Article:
Nathaniel Ndzana Nakasa (1937-1965) was a journalist and short story writer born in Durban. Coming from a working class family, he was forced to leave school in 1954 without matriculating. While in Durban, he worked as a journalist for John Dube’s newspaper Ilanga Lase Natal. He later moved to Johannesburg to work as a regular contributor for Drum and Golden City Post. He was also the first black journalist to work at the Rand Daily Mail. In 1963 he founded The Classic, a literary magazine that served as a publishing outlet for emerging black writers. Fellow Drum writer, Can Themba was a regular contributor to the magazine. It was during this time that Nakasa began to work closely with winner of the 1991 Nobel Prize for Literature, Nadine Gordimer. Gordimer would later go on to write the foreword for Essop Patel’s The World of Nat Nakasa (1975), which contains a selection of Nakasa’s writings.
In 1964, Nakasa was awarded a Nieman Fellowship to study journalism at Harvard in the USA. He was forced to leave South Africa on an exit permit as the apartheid government rejected his application for a passport. Nakasa’s experience of racism in America was recorded in “Mr Nakasa goes to Harlem”, which was commissioned by the New York Times in 1965. That same year, Nakasa died after falling from a high-rise building on July 14. Before his death, he had begun to express feelings of homesickness and isolation. He was buried at the Ferncliff cemetery in upstate New York. This cemetery is also the resting place of African American essayist and novelist, James Baldwin, and jazz musician, Thelonious Monk. Nakasa’s headstone was placed by the Neiman Foundation in 1995 and reads:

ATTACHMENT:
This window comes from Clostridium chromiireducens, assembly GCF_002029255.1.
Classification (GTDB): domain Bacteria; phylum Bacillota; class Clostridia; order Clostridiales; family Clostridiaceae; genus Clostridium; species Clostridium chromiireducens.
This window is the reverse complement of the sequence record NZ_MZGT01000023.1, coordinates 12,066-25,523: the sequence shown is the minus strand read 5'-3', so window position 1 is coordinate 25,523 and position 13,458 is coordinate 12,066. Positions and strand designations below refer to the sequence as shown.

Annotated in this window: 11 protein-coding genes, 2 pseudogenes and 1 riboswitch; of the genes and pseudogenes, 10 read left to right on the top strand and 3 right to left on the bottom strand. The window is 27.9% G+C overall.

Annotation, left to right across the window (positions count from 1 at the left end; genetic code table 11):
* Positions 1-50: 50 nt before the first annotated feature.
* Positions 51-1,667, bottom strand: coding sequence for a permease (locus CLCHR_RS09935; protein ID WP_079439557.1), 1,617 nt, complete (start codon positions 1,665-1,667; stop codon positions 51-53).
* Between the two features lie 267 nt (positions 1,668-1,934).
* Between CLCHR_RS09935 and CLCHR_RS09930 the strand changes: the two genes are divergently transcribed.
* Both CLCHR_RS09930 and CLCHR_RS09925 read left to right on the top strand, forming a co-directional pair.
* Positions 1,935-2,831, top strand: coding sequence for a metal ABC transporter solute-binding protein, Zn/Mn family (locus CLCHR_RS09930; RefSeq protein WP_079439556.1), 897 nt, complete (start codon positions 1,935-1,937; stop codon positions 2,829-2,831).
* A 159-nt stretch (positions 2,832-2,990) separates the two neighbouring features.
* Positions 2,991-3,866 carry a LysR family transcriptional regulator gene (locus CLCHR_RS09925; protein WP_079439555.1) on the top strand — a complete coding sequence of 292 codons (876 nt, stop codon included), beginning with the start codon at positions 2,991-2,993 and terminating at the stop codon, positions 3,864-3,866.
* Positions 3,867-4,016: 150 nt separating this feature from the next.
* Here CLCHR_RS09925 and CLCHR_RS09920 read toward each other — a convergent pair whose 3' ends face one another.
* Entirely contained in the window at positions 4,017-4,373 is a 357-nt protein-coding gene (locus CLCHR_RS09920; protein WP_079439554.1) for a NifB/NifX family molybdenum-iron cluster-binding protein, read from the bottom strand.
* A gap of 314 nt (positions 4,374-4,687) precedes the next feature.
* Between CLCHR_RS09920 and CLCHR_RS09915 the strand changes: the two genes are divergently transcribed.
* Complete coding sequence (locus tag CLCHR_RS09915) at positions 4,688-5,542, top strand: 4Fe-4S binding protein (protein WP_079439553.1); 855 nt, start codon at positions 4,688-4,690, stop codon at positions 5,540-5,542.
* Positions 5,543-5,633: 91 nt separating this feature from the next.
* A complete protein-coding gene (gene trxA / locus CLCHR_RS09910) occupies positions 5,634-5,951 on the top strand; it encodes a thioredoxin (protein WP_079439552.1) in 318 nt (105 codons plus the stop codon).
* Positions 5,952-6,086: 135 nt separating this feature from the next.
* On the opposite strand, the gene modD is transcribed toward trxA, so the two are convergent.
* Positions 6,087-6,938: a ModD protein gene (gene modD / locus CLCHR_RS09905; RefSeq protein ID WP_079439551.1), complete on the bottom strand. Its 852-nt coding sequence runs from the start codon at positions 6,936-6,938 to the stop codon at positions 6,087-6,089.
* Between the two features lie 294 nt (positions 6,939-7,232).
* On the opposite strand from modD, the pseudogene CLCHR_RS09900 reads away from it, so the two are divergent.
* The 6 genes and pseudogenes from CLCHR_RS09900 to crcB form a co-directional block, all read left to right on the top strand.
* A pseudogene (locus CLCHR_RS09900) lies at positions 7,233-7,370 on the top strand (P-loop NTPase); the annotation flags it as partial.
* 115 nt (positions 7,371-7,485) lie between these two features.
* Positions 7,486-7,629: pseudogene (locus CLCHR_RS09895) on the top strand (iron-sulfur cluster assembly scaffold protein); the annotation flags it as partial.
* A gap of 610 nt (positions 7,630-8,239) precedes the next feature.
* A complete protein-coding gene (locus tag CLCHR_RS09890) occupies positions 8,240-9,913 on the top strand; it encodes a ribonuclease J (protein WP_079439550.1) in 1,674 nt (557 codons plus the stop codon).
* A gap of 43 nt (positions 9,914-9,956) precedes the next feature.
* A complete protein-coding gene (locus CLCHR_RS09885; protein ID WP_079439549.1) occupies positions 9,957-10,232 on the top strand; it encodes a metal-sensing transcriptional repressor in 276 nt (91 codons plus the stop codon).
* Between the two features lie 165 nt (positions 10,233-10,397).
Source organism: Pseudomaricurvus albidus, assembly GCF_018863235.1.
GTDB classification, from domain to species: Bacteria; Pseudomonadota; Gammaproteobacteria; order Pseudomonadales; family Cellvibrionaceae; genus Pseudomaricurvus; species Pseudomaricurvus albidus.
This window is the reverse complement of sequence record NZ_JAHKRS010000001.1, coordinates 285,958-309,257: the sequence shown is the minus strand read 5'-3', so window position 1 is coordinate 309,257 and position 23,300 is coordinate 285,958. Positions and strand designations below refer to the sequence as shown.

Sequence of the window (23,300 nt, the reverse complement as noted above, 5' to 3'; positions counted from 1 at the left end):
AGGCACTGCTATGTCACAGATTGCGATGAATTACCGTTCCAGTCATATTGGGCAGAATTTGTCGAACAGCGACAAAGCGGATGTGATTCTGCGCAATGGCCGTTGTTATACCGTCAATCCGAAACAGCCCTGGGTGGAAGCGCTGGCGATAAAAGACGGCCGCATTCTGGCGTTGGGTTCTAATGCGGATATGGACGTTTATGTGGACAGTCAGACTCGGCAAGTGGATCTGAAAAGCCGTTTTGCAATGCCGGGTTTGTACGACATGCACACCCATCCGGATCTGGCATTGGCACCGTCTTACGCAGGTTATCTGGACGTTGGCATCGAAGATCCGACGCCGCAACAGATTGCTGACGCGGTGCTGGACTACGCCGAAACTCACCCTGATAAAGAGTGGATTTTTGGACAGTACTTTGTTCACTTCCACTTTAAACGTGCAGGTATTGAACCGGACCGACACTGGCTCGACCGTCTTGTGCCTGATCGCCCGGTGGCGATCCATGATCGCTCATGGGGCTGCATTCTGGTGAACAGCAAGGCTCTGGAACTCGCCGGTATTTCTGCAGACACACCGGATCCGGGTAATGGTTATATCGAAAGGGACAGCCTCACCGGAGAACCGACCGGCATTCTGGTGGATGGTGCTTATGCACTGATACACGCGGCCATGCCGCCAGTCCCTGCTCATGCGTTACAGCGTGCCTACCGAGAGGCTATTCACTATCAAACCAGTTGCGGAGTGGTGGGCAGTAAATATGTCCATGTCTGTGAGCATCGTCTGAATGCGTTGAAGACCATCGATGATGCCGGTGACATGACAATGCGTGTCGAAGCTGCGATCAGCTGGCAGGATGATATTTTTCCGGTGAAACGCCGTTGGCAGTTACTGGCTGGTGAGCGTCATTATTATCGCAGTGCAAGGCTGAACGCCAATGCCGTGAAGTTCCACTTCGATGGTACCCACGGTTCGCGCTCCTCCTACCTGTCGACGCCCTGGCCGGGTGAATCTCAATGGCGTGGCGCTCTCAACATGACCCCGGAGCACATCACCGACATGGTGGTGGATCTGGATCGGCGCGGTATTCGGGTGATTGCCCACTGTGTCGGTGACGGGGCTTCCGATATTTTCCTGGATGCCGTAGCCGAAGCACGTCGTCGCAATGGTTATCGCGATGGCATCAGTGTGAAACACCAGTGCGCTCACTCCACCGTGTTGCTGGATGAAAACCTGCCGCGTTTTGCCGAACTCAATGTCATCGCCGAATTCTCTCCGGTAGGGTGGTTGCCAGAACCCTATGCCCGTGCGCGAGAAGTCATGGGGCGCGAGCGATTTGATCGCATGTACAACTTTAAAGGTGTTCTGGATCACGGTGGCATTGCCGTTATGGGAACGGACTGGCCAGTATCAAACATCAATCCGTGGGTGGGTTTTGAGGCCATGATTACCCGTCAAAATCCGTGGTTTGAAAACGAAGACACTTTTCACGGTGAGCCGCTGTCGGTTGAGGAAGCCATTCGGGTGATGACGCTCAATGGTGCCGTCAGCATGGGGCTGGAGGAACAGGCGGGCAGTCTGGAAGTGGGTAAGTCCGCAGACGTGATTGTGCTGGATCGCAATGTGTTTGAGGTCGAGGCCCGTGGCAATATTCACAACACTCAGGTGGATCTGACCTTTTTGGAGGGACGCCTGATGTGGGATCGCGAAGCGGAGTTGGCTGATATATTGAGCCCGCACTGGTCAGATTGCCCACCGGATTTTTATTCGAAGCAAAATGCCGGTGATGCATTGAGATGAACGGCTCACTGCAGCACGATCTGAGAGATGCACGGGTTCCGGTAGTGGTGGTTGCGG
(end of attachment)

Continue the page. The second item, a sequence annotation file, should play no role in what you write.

Nathaniel Nakasa May 12 1937-July 14 1965. Journalist, Nieman Fellow, South African.
- 1038 (tombstone number)